Canadian Lawyer

March 2021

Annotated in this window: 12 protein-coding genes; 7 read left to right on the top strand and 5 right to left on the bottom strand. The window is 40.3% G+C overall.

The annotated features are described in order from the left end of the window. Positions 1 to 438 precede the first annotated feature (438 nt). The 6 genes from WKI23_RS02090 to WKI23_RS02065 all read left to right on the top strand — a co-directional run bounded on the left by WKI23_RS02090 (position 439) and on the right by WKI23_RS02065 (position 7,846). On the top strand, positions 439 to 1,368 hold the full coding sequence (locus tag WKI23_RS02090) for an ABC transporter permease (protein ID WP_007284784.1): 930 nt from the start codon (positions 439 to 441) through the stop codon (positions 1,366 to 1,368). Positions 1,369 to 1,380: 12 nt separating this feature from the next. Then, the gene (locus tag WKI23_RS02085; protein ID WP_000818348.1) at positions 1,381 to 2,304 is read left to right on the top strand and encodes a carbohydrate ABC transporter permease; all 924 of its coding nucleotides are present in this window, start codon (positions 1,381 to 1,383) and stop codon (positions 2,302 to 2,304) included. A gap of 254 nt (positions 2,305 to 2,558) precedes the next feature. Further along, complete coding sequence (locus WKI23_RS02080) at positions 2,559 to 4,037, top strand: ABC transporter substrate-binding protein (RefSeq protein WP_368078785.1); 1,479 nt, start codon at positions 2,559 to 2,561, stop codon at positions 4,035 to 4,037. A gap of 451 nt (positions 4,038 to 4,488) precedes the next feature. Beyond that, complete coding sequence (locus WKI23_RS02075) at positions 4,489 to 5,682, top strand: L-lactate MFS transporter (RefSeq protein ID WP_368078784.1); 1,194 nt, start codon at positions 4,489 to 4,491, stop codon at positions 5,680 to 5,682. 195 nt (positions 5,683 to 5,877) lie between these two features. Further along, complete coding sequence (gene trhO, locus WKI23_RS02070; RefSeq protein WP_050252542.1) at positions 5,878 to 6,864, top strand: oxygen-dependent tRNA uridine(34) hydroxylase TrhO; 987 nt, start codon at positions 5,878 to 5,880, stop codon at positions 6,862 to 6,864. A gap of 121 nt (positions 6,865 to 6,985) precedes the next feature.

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Page 12 of 43 11 Advocacy and four individuals. There are four concrete aspects to that in this case, Boctor said. First, Quebec residents who are non-citizens will now be allowed to change their name and sex designation on legal documentation, which were previously excluded by the Civil Code. Second, the deci- sion recognizes the existence of non-binary identity, meaning non-binary people now have the right to change their designations to something other than "male" or "female." Third, transgender parents may now change a parental sex designation on a child's birth certificate. For the second pair of indi- vidual plaintiffs, a trans woman whose sex change occurred after the birth of her and her partner's first child can now be listed as "mother" on both children's birth certificates; for the first set of plaintiffs, both may now be listed on their children's birth certificates as "parent." Fourth, trans youth aged 14 and above may apply to change their sex designation indepen- dently, without an attestation from a health professional, as was previously the case. A set of amendments to the Civil Code in 2016 allowed minors to change their names and sex designations in certain circum- stances, says Michael Lubetsky, a partner in Davies Ward Phillips & Vineberg LLP in Montreal, and a counsel for Egale Canada, one of three interveners supporting the plaintiffs. But the requirement to produce an attestation from a health-care professional "wasn't workable and created an unnecessary burden for trans youth." With January's Superior Court decision, Quebec has caught up to other provinces in adopting neutral gender markers and the use of "parent" on birth certificates. The Quebec legislature has until Dec. 31 to make the required changes to the law. From Big Law to solo Q&A Keyvan Nassiry Principal NASSIRY LAW Keyvan Nassiry is a Montreal banking and finance lawyer with a specialty in debt finance and lending. He hung out his own shingle in August 2019 after 25 years of practice in large firms and hasn't looked back. What prepared you for launching your own practice? I don't think I could have gone out on my own without spending those long years in large firms, and having the benefit of multiple influencers: mentors, peers and those younger than me. My family immigrated to Canada from Iran 40 years ago, when I was 10, and that experience taught me to become more adaptable and resourceful. I also did four years of competitive rowing in high school, and I think that remains an instrumental asset: the grit, not giving up and just trying harder. How did you work your way into solo practice? I had about 20 sessions of executive coaching with a retired lawyer who is an accredited coach, and I started discussing the path ahead. It opened my eyes to whether my fears or holdbacks were legitimate. Lawyers tend to be risk averse, and the idea of leaving the safety net of a massive cruise ship was at first very anxiety producing. I wanted to continue working in complex transactions. I hired a marketing firm, a brand consultant, and [I] spent a lot of time designing the model I wanted to bring to the market. I planned for close to two years before I launched on Aug. 1, 2019. As much as I was fearful of doing it, I don't regret a thing; it's by far one of the best decisions I've ever taken. Are you working less or just differently? I definitely work longer hours — sometimes 14- to 15-hour days — but I had more meals and quality time with my family in my first six months of solo practice than in all those years working in Big Law. I finally have complete discretion on planning my schedule and how best to serve the clients. What are your goals for your practice? My goal is for my firm to become one of the top debt finance and lending law shops in Quebec. Former clients, whether banks, commercial lenders or borrowers, continue to contact me directly, and I also get referrals from other firms. Very few clients mind that I don't have a Big Law infrastructure behind me. What would your advice be to others considering going solo? It's not for everyone; I only recommend it for those who are self- starters and have an entrepreneurial mindset. You need to have a strong work ethic and be an effective networker. I sold cars at a dealership during law school and afterwards, and I watched and learned from excellent salespeople with in-depth knowledge of their product line, who were able to earn clients' trust with their listening skills and by being consistently client-centric. Years in law: 27 Years in present role: 1.5 Career highlight: I had planned to take my first-ever month off after leaving my old firm in 2019, but, two days later, I got my first file as a sole practitioner: a $120-million financing transaction. Although that month off never materialized, that first call put a nice spring in my step. That said, you must learn to say no, too; I still haven't properly learned to say no. It's so rewarding when someone trusts you to solve their problem. "Everybody has the right to have their identity recognized and to identity documents that reflect it."

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